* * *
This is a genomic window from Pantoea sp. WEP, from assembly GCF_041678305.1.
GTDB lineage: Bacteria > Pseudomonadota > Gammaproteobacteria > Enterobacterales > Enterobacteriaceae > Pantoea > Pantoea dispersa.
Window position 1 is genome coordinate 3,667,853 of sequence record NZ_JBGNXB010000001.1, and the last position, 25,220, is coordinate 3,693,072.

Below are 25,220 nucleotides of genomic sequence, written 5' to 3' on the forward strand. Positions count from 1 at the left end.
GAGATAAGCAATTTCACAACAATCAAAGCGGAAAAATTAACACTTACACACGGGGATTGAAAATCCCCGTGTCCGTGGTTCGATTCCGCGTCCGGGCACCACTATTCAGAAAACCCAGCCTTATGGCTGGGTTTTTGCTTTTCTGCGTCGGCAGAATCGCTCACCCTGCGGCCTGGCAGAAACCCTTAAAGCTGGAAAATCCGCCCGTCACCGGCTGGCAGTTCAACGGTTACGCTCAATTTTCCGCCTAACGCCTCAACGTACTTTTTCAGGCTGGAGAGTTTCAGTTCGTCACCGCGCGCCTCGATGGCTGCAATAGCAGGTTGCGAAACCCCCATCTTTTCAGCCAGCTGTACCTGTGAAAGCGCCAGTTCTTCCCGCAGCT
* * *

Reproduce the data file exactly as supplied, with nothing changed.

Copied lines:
This is a genomic window from Pantoea sp. WEP, from assembly GCF_041678305.1.
GTDB lineage: Bacteria > Pseudomonadota > Gammaproteobacteria > Enterobacterales > Enterobacteriaceae > Pantoea > Pantoea dispersa.
Window position 1 is genome coordinate 3,667,853 of sequence record NZ_JBGNXB010000001.1, and the last position, 25,220, is coordinate 3,693,072.

Below are 25,220 nucleotides of genomic sequence, written 5' to 3' on the forward strand. Positions count from 1 at the left end.
GAGATAAGCAATTTCACAACAATCAAAGCGGAAAAATTAACACTTACACACGGGGATTGAAAATCCCCGTGTCCGTGGTTCGATTCCGCGTCCGGGCACCACTATTCAGAAAACCCAGCCTTATGGCTGGGTTTTTGCTTTTCTGCGTCGGCAGAATCGCTCACCCTGCGGCCTGGCAGAAACCCTTAAAGCTGGAAAATCCGCCCGTCACCGGCTGGCAGTTCAACGGTTACGCTCAATTTTCCGCCTAACGCCTCAACGTACTTTTTCAGGCTGGAGAGTTTCAGTTCGTCACCGCGCGCCTCGATGGCTGCAATAGCAGGTTGCGAAACCCCCATCTTTTCAGCCAGCTGTACCTGTGAAAGCGCCAGTTCTTCCCGCAGCT